Date of birth information
The Government proposes that date of birth information should be provided if it is held by investment income payers. Privacy concerns have been raised by submitters who responded to the Government’s Green Paper; however, having date of birth information would significantly increase Inland Revenue’s confidence in confirming the identity of the recipient of the income and ensuring that the income is allocated to the correct IRD number. There is also a proposal to collect date of birth information for PAYE purposes in the Making Tax Simpler – Better Administration of PAYE and GST discussion document.
Some people use multiple spellings or versions of their name and it is not uncommon for two or more people to have the same name. People can also give incorrect IRD numbers in error. Where people have not provided their IRD number or have given an incorrect IRD number, providing the date of birth will improve Inland Revenue’s ability to match income to a taxpayer. Inland Revenue currently receives name and address information but adding date of birth information adds another layer of accuracy to the matching process and can make it possible to identify people even if they have had a change of name or address.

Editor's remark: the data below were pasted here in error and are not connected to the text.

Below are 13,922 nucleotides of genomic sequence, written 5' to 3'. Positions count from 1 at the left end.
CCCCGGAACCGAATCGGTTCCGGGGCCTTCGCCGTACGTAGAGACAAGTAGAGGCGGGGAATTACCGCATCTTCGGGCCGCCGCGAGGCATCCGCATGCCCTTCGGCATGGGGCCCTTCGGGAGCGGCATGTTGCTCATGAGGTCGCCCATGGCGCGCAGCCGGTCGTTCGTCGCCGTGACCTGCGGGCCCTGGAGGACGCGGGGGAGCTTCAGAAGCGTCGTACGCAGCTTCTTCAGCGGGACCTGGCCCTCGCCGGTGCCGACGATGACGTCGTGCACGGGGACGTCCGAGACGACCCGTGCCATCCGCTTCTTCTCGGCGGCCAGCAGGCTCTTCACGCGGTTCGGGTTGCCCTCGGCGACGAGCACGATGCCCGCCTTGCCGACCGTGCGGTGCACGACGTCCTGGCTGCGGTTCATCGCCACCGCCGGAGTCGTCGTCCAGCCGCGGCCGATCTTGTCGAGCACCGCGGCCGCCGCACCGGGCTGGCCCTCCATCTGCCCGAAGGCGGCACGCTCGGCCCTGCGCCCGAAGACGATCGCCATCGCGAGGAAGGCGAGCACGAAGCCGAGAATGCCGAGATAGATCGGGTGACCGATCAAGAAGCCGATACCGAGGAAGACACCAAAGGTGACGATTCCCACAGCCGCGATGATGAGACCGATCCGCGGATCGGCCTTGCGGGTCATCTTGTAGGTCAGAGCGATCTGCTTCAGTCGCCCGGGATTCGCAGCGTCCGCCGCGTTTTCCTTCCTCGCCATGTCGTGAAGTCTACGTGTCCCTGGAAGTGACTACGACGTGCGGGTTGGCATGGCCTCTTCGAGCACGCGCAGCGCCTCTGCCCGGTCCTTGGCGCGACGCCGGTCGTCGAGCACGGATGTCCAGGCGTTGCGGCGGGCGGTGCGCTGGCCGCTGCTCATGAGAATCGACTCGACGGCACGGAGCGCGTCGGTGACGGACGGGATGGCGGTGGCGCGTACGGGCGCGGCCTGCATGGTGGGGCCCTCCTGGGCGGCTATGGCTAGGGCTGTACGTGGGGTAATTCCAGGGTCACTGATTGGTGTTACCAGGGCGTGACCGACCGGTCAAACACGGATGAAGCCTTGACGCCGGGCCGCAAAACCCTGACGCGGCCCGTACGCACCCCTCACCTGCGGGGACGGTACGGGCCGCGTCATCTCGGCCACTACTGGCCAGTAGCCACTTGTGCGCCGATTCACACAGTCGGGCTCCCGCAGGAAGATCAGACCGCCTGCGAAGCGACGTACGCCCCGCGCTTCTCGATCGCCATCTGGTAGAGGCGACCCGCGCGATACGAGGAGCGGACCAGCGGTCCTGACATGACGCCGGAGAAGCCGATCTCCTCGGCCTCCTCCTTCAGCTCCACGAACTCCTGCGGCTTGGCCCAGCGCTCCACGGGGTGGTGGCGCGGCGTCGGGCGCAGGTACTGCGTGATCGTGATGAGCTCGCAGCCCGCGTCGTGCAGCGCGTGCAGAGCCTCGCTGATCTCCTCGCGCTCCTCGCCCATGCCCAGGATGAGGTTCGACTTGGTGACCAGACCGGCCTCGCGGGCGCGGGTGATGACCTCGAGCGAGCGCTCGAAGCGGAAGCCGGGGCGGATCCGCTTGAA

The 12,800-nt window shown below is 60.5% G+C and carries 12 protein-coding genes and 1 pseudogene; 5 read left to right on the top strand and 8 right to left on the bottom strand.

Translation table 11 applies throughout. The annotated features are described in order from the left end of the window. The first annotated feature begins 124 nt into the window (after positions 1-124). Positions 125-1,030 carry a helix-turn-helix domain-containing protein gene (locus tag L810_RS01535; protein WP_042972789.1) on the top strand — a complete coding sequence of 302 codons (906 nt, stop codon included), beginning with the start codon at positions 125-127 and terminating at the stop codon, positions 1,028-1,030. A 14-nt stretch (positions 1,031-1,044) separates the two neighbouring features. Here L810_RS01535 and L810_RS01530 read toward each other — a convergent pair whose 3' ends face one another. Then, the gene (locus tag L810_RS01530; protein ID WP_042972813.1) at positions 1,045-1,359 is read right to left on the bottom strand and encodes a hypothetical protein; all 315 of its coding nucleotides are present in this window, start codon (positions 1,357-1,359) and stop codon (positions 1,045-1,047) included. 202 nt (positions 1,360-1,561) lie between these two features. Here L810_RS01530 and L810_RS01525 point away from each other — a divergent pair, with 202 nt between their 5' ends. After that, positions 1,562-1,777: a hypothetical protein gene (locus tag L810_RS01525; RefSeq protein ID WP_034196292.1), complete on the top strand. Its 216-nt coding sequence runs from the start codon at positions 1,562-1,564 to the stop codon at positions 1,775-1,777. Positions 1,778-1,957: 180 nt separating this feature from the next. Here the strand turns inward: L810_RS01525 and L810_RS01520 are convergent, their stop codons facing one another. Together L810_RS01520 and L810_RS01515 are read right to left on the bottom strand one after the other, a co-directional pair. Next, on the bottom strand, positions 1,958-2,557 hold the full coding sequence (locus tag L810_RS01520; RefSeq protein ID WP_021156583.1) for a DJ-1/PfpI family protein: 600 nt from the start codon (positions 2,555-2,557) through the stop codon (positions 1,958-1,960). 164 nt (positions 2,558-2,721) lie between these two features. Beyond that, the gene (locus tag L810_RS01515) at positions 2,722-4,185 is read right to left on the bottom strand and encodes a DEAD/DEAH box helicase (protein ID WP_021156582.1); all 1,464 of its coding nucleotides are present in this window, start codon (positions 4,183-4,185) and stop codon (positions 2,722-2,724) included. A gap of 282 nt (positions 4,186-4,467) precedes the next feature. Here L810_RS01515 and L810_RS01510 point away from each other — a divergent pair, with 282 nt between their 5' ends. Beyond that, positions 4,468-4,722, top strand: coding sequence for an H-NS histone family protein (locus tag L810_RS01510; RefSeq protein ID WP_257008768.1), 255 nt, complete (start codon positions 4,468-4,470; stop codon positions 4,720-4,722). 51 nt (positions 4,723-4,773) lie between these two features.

Jenny and her mother have the same name and live at the same address. Jenny hasn’t given her interest payer her IRD number, but her mother has supplied hers. There is a risk that Jenny’s investment income could be matched with her mother’s Inland Revenue records. If they both had their date of birth recorded with their investment providers, Inland Revenue could be sure to allocate their income to the right accounts.